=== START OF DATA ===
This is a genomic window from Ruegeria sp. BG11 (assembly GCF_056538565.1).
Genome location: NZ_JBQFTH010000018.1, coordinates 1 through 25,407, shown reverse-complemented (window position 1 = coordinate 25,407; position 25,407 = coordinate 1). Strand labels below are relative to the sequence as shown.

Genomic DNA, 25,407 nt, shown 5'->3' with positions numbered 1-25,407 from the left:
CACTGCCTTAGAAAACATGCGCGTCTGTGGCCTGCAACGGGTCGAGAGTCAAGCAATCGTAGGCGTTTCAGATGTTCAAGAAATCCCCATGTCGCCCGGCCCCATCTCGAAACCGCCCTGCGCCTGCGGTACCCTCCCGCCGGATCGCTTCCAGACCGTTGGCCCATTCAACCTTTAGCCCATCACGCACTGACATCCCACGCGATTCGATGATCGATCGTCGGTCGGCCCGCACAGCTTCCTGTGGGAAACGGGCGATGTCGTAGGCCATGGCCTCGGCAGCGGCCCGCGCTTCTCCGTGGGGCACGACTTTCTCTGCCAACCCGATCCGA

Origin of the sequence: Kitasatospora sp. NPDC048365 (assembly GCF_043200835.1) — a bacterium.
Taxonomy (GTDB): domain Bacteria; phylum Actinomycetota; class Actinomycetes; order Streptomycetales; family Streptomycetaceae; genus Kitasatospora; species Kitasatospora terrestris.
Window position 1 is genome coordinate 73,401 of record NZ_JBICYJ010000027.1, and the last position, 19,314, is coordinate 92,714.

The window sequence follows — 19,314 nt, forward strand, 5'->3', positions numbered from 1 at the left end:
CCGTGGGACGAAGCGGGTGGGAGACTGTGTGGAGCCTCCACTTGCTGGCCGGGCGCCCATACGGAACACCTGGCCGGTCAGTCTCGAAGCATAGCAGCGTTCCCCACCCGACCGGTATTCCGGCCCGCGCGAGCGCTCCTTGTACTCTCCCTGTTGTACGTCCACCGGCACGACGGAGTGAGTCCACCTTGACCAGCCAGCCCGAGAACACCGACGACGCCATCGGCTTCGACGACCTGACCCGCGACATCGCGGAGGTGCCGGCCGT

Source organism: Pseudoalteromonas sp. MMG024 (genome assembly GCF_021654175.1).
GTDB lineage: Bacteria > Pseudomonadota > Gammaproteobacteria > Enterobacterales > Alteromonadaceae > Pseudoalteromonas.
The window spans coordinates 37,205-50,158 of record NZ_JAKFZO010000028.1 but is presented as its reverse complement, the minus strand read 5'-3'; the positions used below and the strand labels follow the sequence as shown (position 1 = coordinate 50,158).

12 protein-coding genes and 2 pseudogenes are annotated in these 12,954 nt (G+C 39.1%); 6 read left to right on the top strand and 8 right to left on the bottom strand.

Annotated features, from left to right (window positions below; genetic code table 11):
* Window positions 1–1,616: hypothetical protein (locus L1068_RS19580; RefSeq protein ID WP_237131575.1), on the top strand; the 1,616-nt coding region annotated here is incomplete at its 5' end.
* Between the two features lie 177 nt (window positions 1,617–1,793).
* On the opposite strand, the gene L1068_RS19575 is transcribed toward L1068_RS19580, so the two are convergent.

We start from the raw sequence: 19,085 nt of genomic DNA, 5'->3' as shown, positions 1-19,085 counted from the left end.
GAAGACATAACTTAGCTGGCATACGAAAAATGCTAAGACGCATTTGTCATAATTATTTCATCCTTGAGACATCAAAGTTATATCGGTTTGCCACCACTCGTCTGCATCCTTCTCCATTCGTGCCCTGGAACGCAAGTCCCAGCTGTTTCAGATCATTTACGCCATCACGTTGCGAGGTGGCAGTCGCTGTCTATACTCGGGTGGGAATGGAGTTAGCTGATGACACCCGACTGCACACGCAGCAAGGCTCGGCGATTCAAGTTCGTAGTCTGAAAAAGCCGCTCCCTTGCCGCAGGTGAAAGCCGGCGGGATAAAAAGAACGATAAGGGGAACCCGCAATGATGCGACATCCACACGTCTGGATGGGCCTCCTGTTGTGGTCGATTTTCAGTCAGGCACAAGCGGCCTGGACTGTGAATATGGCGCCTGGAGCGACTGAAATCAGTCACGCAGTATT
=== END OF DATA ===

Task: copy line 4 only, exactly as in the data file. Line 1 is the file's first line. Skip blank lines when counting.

CACTGCCTTAGAAAACATGCGCGTCTGTGGCCTGCAACGGGTCGAGAGTCAAGCAATCGTAGGCGTTTCAGATGTTCAAGAAATCCCCATGTCGCCCGGCCCCATCTCGAAACCGCCCTGCGCCTGCGGTACCCTCCCGCCGGATCGCTTCCAGACCGTTGGCCCATTCAACCTTTAGCCCATCACGCACTGACATCCCACGCGATTCGATGATCGATCGTCGGTCGGCCCGCACAGCTTCCTGTGGGAAACGGGCGATGTCGTAGGCCATGGCCTCGGCAGCGGCCCGCGCTTCTCCGTGGGGCACGACTTTCTCTGCCAACCCGATCCGA